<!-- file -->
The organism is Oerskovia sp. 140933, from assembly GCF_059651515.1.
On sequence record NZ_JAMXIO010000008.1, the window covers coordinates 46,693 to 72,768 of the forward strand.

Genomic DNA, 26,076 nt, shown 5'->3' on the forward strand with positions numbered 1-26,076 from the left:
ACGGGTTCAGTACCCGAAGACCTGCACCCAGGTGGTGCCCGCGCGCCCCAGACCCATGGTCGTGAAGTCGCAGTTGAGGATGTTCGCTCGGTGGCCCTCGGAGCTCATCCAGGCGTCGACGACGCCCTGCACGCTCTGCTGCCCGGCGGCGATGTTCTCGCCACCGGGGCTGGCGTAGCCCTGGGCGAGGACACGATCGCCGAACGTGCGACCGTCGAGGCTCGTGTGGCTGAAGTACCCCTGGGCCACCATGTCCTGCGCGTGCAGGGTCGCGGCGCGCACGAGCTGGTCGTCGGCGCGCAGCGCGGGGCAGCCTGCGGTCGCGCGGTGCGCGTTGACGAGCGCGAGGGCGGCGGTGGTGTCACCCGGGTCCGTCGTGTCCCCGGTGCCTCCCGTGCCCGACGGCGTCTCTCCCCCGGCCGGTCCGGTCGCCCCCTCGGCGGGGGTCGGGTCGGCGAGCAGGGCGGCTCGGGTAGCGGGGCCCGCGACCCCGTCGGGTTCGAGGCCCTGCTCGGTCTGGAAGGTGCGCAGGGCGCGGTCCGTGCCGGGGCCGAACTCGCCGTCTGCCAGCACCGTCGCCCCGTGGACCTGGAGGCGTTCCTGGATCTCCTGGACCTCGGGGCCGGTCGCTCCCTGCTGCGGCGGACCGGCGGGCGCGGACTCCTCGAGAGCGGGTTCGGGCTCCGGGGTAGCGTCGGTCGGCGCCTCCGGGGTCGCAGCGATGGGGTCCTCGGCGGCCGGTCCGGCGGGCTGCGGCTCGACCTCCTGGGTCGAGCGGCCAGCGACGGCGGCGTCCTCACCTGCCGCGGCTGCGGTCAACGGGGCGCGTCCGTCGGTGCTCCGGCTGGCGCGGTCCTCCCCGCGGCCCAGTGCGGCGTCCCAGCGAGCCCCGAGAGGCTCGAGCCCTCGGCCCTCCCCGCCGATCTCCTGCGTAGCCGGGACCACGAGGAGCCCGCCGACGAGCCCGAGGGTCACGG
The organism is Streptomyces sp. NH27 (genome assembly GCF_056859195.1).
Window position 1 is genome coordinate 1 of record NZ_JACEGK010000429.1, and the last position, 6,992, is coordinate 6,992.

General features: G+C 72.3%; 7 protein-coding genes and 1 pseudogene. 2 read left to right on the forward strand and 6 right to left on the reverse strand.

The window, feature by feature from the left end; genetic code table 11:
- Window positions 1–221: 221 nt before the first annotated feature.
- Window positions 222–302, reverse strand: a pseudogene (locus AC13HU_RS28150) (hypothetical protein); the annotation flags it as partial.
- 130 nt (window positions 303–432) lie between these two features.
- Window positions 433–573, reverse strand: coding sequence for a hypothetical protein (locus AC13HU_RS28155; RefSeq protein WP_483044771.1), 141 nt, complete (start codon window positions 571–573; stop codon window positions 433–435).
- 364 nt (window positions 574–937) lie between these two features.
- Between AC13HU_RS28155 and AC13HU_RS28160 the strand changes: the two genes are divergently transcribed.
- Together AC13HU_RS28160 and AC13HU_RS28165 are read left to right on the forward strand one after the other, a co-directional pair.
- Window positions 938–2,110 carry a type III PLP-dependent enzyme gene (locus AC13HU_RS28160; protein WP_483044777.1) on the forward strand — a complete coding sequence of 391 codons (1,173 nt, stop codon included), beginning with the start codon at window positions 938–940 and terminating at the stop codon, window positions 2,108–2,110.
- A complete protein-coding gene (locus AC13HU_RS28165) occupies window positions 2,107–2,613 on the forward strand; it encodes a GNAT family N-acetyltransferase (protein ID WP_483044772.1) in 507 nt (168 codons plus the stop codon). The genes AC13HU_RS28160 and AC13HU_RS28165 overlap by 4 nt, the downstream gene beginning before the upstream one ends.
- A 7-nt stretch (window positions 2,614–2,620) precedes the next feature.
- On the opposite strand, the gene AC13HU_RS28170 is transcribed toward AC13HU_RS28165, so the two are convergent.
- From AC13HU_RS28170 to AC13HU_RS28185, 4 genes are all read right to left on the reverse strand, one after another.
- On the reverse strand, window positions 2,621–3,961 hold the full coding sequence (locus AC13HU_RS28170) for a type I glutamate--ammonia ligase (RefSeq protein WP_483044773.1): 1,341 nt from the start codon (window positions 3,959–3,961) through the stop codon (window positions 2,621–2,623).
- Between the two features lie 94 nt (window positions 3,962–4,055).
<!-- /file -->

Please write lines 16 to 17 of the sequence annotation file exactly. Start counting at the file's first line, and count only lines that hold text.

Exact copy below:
- Window positions 938–2,110 carry a type III PLP-dependent enzyme gene (locus AC13HU_RS28160; protein WP_483044777.1) on the forward strand — a complete coding sequence of 391 codons (1,173 nt, stop codon included), beginning with the start codon at window positions 938–940 and terminating at the stop codon, window positions 2,108–2,110.
- A complete protein-coding gene (locus AC13HU_RS28165) occupies window positions 2,107–2,613 on the forward strand; it encodes a GNAT family N-acetyltransferase (protein ID WP_483044772.1) in 507 nt (168 codons plus the stop codon). The genes AC13HU_RS28160 and AC13HU_RS28165 overlap by 4 nt, the downstream gene beginning before the upstream one ends.